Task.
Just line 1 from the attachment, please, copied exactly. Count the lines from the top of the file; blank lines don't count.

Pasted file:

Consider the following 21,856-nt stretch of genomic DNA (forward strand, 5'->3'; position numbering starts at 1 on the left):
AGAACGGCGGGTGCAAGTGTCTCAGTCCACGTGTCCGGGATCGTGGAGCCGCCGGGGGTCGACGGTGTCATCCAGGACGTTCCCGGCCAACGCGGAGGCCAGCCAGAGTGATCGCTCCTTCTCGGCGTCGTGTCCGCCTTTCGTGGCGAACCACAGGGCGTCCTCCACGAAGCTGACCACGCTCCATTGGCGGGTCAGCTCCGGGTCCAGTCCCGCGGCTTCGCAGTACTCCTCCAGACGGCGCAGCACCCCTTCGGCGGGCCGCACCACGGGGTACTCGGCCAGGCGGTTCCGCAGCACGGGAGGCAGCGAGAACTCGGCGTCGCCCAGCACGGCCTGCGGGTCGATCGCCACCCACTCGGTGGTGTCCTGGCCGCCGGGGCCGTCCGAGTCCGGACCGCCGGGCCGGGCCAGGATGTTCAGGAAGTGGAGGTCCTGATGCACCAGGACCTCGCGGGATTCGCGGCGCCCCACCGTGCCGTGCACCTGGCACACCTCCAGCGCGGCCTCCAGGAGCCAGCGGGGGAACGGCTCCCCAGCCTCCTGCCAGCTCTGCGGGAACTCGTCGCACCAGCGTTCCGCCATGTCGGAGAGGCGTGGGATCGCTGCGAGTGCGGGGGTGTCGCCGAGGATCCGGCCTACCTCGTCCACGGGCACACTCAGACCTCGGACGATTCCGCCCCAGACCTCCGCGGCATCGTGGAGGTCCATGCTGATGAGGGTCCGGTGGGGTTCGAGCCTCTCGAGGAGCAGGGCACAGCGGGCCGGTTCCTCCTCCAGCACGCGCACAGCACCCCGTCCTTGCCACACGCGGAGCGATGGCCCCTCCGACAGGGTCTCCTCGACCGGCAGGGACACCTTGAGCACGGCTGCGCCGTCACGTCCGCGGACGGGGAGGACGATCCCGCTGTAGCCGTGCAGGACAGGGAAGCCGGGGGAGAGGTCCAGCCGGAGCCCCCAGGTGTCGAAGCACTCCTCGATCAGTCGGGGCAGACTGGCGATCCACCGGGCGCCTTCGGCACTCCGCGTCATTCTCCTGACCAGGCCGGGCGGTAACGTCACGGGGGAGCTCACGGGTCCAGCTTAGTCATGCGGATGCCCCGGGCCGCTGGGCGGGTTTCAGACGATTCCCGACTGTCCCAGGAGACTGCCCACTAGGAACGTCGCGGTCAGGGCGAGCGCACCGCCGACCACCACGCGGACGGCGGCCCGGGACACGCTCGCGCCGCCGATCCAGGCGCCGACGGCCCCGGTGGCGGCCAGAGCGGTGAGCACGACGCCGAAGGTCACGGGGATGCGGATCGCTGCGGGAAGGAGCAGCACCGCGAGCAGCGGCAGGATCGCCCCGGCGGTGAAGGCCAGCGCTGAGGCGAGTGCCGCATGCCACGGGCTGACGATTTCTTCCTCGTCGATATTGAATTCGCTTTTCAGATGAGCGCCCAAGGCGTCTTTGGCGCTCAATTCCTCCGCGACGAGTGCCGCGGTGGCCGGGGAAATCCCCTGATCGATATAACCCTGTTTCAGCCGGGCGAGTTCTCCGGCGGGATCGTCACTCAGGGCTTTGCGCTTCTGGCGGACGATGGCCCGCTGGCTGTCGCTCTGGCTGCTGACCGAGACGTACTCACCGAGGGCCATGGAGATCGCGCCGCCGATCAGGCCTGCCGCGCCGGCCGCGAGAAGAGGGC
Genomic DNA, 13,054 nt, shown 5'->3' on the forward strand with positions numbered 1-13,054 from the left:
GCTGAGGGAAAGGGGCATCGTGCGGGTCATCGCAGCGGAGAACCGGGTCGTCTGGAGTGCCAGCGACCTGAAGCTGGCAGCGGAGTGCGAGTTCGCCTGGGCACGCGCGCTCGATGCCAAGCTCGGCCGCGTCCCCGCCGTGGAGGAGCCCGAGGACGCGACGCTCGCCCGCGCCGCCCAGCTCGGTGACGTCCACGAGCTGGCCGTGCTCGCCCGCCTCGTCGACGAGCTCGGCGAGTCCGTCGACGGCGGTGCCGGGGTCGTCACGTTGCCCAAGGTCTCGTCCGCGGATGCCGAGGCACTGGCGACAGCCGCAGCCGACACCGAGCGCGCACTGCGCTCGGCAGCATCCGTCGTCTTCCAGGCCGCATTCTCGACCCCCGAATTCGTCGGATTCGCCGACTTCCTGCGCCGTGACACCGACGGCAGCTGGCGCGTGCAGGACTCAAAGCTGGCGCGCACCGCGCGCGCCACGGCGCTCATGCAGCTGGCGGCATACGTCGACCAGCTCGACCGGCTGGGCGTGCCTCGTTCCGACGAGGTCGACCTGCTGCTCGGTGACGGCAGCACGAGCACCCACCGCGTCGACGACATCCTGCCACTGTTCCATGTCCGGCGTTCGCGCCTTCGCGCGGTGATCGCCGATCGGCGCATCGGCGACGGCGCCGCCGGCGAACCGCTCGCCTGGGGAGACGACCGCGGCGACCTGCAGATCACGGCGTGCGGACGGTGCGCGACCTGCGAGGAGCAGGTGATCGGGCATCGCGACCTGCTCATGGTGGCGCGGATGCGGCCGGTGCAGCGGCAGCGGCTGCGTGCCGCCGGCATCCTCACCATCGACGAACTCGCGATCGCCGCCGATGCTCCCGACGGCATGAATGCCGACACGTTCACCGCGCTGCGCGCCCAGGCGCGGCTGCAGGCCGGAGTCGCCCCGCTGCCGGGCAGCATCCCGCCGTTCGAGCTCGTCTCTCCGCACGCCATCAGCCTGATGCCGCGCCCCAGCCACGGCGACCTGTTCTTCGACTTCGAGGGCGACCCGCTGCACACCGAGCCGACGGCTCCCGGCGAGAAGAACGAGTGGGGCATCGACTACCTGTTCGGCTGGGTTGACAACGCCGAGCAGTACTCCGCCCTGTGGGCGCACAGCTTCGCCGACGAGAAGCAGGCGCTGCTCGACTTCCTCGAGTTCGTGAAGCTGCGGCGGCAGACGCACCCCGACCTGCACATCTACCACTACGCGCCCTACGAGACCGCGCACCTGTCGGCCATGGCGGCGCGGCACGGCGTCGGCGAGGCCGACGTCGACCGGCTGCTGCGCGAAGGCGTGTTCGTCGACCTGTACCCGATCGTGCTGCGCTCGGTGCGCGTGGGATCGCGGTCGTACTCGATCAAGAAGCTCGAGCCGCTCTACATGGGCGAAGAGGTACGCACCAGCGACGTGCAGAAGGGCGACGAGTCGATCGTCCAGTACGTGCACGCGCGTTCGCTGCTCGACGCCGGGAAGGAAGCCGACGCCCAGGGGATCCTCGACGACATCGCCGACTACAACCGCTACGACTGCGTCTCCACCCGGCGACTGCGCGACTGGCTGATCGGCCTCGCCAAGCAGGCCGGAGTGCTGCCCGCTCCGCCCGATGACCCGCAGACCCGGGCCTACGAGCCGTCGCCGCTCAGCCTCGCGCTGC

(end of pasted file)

Consider the following 21,856-nt stretch of genomic DNA (forward strand, 5'->3'; position numbering starts at 1 on the left):